FortyTwo Systems MEGA

Arduino MEGA compatible board, running at 5V with a 32-bit ARM core

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This board breaks out the SAMC21N microcontroller into a board that is a drop-in replacement for the Arduino MEGA. Break free from the size and processing power limitations of the original Arduino MEGA with a 32 bit ARM core.

The Arduino Mega's design has remained almost unchanged for more than a decade. It still uses the ATMega2560 processor, which is just as old. Arduino released the Due board in 2012, based on the SAM3X8E processor, an ARM Cortex-M3 which was much more expensive than the Mega and only ran at 3.3V, instead of the 5V standard of most other intro level Arduino boards.

In 2015, Atmel (now Microchip) released the SAMC line of processors. This series of processors is based on the ARM Cortex-M0+ core, can run at 3.3V or 5V, and even includes two onboard CAN controllers, making it perfect for industrial applications and hobby applications alike. While the original product line only included an E, G, and J variant similar to the SAMD21, more recently an N variant became available with the same package size as the venerable Mega2560. 

The FortyTwo Systems is the first Arduino-compatible board to feature this new processor. The board keeps the same form factor and pulls much of its electrical design from the Arduino Mega.

Project status:

  • Toolchain available and tested for Windows x86, Mac, Linux ARM32. Other arches coming very soon.
  • PCB designed and tested.
  • Bootloader written and tested.

  • Prime time

    Dave05/04/2021 at 18:10 0 comments

    Today's the day! The FortyTwo MEGA and the FortyTwo UNO are now on sale on Tindie. Check them out here:



    Shipping time is currently less than 2 weeks. There's a limited number of boards available due to the chip shortage.

    Currently, I still need to compile BOSSAC on Linux x86, finish the CAN library documentation, and make sure the core is bug-free. PlatformIO support is also pending. I'm hoping to have all of that done before the first board ships.

  • PlatformIO and Arduino IDE support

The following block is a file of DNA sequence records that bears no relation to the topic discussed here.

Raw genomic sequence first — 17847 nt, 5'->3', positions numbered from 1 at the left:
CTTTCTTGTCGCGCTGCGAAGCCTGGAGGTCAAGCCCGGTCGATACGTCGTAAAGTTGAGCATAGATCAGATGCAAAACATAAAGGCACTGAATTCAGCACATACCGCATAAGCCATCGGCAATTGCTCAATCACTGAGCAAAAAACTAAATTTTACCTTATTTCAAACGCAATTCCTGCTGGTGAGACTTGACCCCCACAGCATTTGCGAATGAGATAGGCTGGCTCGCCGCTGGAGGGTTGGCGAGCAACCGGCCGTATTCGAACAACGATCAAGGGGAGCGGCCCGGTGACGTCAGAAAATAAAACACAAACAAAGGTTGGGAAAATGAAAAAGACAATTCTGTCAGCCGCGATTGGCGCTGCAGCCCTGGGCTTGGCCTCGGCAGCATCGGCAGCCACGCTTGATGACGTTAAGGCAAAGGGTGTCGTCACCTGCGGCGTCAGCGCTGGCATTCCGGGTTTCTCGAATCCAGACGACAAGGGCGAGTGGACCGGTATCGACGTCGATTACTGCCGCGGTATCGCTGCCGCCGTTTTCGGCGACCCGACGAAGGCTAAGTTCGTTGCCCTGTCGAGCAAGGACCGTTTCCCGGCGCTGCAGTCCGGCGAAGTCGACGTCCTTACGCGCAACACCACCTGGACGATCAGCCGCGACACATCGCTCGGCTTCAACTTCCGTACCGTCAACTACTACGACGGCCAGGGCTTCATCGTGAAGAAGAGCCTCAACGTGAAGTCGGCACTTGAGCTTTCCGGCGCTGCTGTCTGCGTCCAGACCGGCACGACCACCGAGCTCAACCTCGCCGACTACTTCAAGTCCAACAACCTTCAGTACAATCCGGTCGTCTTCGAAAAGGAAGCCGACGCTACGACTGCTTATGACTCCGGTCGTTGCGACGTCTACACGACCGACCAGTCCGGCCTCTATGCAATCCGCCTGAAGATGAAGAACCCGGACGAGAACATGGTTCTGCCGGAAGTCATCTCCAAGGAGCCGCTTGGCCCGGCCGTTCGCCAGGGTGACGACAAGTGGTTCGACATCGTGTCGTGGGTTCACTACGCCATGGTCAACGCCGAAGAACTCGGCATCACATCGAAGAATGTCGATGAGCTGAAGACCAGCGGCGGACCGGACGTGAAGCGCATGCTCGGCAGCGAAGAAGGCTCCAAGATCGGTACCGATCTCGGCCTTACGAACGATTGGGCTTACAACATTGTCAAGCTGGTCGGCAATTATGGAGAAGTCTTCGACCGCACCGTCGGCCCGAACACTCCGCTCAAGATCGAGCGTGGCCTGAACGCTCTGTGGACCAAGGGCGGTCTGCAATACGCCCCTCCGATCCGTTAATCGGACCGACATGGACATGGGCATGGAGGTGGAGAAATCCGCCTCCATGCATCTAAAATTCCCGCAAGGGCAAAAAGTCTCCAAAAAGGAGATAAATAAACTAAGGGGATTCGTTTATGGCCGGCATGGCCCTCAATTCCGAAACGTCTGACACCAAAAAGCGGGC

Dave03/30/2021 at 00:00 0 comments

    I've completed basic windows configurations for PlatformIO and Arduino IDE. In the Arduino IDE, code compilation, upload, and bootloader burning are all working.

    I'm now able to debug code from within PlatformIO, which is a lot more streamlined than from within Microchip Studio (you do lose a few small features). See for the platform files. Currently, the following must be specified in the platformio.ini file:

    platform =
    platform_packages = 
        framework-arduino-samc-fortytwo @
        framework-cmsis-microchip @
        tool-bossac-samc @
    board = fortytwo_mega
    framework = arduino

    I'm hoping to clean things up in the following weeks by publishing the packages to the PlatformIO registries. Until I ship a significant number of boards and get support from the official PlatformIO repo, I will have to use the fortytwosystems github link for the platform variable.

    I've finished my modifications to BOSSA by adding all chips in the SAMC21 line to the Devices.cpp file. I need to compile bossac for mac and linux systems still.

  • Hello world!

    Dave03/23/2021 at 22:38 0 comments

    I'm happy to announce that I've got a working core and bootloader written for the board. Many hours and some tears have been poured into getting the basics set up. I've also created a way to debug the core in Microchip Studio, so you can step through your code. All of the source code is on GitHub, here.

    Currently the only peripherals I've tested are UART and the GPIO pins. I'll be working on timers and CAN soon. I'll need to procure some CAN devices first. I'm also excited to test the ADC and DAC.

  • First Prototype Board

    Dave01/03/2021 at 01:20 0 comments

    I ran my first prototype of the MEGA board back in early 2020, and I'm just now getting back to the project. Here it is, the FortyTwo Systems MEGA:

    I got pretty excited to see it all built out like this. It has one fatal flaw, which is easily corrected: I accidentally crossed the SWCLK and SWDIO lines on the JTAG SWD header. With some custom cable magic that flaw was easily fixed, and I'll correct the problem in the next revision.

    Now it's time to start writing an Arduino core for this board, currently it is only programmable from Microchip START.

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